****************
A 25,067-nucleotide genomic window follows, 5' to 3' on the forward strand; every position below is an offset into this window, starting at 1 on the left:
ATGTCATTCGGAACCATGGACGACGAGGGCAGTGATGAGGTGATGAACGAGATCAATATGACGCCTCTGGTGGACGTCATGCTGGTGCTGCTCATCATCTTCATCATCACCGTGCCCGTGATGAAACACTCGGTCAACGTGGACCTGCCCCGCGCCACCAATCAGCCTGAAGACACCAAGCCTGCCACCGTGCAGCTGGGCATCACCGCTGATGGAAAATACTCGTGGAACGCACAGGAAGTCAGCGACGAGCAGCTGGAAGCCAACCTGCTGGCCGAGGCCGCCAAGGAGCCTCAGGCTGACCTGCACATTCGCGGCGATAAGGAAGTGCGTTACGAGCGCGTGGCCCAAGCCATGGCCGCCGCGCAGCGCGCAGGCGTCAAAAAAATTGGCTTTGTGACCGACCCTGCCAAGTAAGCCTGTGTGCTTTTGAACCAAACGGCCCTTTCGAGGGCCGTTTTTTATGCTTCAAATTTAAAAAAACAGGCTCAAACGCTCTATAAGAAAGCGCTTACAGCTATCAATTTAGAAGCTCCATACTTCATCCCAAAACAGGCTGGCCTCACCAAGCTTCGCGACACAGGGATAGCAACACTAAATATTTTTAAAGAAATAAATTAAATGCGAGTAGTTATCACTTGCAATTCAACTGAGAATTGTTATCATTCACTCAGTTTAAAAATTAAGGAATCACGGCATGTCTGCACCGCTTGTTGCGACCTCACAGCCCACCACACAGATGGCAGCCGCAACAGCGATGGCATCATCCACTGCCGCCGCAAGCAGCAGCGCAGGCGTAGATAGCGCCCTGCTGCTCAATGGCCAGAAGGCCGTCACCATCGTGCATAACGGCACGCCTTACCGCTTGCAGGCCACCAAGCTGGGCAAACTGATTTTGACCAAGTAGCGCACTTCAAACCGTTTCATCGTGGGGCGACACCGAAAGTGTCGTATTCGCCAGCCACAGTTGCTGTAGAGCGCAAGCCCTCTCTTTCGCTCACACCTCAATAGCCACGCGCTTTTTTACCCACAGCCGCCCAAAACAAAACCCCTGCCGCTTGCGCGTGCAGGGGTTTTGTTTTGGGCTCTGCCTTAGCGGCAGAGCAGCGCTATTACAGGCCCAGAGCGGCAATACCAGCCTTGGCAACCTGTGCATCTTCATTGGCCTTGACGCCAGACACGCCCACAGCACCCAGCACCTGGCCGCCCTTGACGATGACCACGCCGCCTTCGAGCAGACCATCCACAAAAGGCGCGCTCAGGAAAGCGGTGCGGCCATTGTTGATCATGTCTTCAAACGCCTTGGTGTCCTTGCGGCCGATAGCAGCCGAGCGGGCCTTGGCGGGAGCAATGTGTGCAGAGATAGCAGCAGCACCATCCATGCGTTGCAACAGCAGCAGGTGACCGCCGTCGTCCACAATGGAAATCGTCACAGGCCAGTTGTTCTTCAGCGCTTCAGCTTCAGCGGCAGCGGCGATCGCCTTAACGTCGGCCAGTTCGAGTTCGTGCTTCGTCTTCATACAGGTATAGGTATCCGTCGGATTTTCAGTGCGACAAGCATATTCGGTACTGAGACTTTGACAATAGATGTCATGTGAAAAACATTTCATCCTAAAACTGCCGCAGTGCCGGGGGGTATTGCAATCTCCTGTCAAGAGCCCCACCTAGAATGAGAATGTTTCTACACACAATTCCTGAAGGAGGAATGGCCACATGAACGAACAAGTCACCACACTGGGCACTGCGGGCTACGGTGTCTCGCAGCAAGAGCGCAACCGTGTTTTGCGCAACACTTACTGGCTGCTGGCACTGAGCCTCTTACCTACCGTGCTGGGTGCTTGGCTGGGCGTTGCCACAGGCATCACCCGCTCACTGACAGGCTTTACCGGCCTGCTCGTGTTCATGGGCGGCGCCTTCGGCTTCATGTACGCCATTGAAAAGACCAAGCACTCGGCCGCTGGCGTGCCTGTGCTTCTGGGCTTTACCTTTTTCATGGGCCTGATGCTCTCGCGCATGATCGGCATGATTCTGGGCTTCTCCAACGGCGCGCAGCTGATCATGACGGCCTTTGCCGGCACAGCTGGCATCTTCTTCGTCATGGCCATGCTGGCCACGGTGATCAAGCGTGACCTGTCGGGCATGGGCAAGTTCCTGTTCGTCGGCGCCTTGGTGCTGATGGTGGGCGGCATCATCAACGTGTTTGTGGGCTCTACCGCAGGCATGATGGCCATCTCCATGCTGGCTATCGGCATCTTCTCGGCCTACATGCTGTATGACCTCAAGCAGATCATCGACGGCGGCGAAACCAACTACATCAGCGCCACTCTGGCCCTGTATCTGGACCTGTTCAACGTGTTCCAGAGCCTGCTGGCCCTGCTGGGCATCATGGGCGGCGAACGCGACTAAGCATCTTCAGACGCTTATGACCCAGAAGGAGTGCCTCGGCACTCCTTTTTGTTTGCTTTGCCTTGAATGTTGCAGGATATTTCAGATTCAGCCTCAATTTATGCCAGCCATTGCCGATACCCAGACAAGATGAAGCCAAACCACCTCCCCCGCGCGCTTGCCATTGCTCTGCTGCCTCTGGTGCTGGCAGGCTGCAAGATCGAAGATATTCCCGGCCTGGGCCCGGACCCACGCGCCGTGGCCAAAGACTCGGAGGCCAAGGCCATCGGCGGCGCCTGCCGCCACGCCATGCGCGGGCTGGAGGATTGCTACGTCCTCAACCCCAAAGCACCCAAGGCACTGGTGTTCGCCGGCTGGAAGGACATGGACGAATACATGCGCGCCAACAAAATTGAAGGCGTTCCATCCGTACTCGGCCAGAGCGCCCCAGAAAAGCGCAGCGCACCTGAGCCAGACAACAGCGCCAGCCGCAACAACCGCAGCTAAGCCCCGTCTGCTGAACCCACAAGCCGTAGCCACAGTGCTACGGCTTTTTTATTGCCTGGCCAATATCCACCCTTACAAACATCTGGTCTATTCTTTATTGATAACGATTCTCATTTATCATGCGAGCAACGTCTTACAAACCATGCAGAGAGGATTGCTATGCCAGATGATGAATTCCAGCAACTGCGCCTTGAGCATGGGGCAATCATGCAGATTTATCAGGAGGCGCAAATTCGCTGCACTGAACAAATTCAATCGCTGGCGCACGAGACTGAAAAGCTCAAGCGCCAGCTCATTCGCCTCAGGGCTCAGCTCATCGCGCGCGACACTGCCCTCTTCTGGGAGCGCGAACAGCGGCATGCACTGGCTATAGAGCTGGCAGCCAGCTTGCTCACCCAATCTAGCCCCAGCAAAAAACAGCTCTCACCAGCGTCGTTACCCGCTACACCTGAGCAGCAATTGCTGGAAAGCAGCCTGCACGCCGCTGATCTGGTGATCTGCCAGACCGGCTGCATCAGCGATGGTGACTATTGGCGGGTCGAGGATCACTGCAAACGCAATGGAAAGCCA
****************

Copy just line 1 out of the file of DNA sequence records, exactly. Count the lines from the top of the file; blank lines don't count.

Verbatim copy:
A 25,067-nucleotide genomic window follows, 5' to 3' on the forward strand; every position below is an offset into this window, starting at 1 on the left: